And, as it turns out, the Gates Foundation is there, too:
In 2014, the Gates Foundation announced an $11 million grant to Mastercard to establish a financial inclusion “lab” in Nairobi, Kenya. The grant will last three years, after which Mastercard has indicated that, should the venture prove sufficiently lucrative, the company may be willing to foot the bill for further financial expansion in the region.
Mastercard’s management rationalized the grant in economic terms: investing in developing nations such as Kenya is risky, and there’s no guarantee that investments will pay off. As Mastercard explains in a press release, the money from the Gates Foundation enables the company to reach “new markets that may otherwise be commercially unviable.”
The gift to Mastercard — and it is a gift, rather than a loan or an equity investment — is the latest in a long list of donations that the Gates Foundation has offered to the world’s wealthiest corporations. From Vodafone, a British company notorious for paying zero corporate tax in the United Kingdom, to leading education companies such as Scholastic Inc., the Gates Foundation doesn’t simply partner with for-profit companies: it subsidizes their bottom-line. . .
The Gates Foundation has insisted that the private sector should play a stronger role in global development and now regularly subsidizes corporations who want to turn education, health care, and poverty alleviation into business ventures. A few years ago it seemed outlandish that a highly profitable company like Mastercard was receiving philanthropic grants.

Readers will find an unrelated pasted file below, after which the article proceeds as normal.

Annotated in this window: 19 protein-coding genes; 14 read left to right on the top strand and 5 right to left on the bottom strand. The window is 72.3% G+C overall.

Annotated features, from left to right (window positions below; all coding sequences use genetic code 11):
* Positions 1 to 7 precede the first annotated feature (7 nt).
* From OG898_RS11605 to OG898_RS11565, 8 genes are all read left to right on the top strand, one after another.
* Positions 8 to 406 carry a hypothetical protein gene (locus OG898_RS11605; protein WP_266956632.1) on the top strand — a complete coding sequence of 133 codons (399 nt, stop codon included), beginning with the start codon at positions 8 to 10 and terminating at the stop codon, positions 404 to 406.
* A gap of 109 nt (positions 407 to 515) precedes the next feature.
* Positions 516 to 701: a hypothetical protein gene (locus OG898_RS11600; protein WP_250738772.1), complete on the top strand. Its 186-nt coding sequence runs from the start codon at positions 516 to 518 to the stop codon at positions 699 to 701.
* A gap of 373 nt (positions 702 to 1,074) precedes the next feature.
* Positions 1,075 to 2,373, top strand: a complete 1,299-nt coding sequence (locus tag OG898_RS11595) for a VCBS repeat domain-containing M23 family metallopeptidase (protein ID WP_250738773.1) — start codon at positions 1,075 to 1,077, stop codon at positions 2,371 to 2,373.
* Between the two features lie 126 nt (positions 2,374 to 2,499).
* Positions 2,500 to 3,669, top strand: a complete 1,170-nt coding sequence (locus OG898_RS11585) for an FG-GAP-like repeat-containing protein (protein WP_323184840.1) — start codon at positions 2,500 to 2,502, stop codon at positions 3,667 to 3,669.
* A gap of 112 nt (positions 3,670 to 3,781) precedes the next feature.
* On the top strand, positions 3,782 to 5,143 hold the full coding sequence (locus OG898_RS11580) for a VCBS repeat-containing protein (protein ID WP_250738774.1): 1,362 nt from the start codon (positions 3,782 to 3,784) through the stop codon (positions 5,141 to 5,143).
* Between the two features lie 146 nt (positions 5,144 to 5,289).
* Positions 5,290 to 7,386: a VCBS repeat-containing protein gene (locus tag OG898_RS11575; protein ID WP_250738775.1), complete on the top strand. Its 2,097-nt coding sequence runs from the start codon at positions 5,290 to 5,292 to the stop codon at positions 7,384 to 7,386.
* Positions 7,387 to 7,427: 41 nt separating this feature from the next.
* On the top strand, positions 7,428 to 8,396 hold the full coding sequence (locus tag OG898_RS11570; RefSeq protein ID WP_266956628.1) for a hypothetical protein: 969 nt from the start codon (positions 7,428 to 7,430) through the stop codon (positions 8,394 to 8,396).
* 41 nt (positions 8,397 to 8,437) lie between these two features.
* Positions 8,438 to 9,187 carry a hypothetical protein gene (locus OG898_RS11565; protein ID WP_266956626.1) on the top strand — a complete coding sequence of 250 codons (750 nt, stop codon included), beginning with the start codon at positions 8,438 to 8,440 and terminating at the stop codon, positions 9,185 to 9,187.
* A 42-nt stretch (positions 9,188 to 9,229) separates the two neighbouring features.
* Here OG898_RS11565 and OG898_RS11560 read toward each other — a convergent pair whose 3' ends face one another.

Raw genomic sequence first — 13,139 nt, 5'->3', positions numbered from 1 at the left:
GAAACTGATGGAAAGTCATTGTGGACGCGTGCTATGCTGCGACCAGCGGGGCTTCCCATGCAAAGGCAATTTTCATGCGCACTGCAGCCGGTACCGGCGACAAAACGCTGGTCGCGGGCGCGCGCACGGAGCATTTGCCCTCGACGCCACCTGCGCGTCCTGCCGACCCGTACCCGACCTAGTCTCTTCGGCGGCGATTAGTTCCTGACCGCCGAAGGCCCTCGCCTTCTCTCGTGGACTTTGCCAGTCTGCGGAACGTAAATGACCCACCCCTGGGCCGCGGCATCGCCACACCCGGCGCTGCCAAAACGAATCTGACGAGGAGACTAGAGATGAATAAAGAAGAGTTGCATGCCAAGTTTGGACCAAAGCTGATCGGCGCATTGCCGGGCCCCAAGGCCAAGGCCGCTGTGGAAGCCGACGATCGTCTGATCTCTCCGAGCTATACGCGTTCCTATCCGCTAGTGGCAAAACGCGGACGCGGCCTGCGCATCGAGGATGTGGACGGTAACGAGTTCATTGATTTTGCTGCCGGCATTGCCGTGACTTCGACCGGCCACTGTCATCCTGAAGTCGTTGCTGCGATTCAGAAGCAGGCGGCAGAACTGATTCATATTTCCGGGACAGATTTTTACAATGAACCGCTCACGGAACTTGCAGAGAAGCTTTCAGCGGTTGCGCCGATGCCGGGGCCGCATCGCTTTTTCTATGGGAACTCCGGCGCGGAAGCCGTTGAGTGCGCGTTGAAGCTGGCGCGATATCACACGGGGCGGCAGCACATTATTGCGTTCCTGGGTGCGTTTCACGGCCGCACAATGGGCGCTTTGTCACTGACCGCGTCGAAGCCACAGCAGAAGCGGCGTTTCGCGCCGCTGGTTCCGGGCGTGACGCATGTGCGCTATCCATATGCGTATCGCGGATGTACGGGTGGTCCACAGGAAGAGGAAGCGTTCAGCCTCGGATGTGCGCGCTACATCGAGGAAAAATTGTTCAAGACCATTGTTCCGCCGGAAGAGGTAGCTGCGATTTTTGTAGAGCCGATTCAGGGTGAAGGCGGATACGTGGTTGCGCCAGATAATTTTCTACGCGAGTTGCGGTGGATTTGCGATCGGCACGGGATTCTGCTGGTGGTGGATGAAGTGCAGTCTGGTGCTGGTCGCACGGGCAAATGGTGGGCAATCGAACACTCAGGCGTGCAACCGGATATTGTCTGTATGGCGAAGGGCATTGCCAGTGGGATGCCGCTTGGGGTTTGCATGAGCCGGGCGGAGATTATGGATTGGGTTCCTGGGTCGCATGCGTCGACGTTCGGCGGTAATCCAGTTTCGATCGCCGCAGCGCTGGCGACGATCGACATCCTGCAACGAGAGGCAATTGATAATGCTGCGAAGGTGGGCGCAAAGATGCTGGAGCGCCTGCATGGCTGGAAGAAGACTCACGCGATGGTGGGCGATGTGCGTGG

But the the role of foundations is evolving rapidly and soon it may seem odd that charity was once designated for those living in poverty; those who have no housing; those fleeing situations of domestic abuse; those reliant on food banks; those bankrupted by skyrocketing medical bills, and not to a multinational company taking a taxpayer-funded bet on the idea that what the poor really need is a new credit card.
This new gospel of private-private justice, “with a nod to Adam Smith that market expansion is a naturally philanthropic process,” puts conspicuous philanthropy in a whole new light.
Remember Gravity Payments, the company that established a $70,000 minimum wage?
Well, according to Paul Keegan [ht: sm], things have been going pretty well since the change was made.
Six months after Price’s announcement, Gravity has defied doubters. Revenue is growing at double the previous rate. Profits have also doubled. Gravity did lose a few customers: Some objected to what seemed like a political statement that put pressure on them to raise their own wages; others feared price hikes or service cutbacks. But media reports suggesting that panicked customers were fleeing have proved false. In fact, Gravity’s customer retention rate rose from 91 to 95 percent in the second quarter. Only two employees quit — a nonevent. Jason Haley isn’t one of them. He is still an employee, and a better paid one.
But there is one problem:
the biggest threat to [Dan] Price’s company isn’t his strategy; it’s his brother. Lucas’s lawsuit, scheduled to be heard in May, could ruin Gravity. Price estimates legal fees will reach $1 million by then. The suit was filed on April 24, 11 days after the pay-raise announcement — perhaps to pressure Dan to sell when Gravity was in the limelight, thus maximizing the value of Lucas’s share. Dan says Lucas has refused his offer to buy him out for $4 to $5 million. (Lucas’s attorney says the suit is unrelated to the raises.)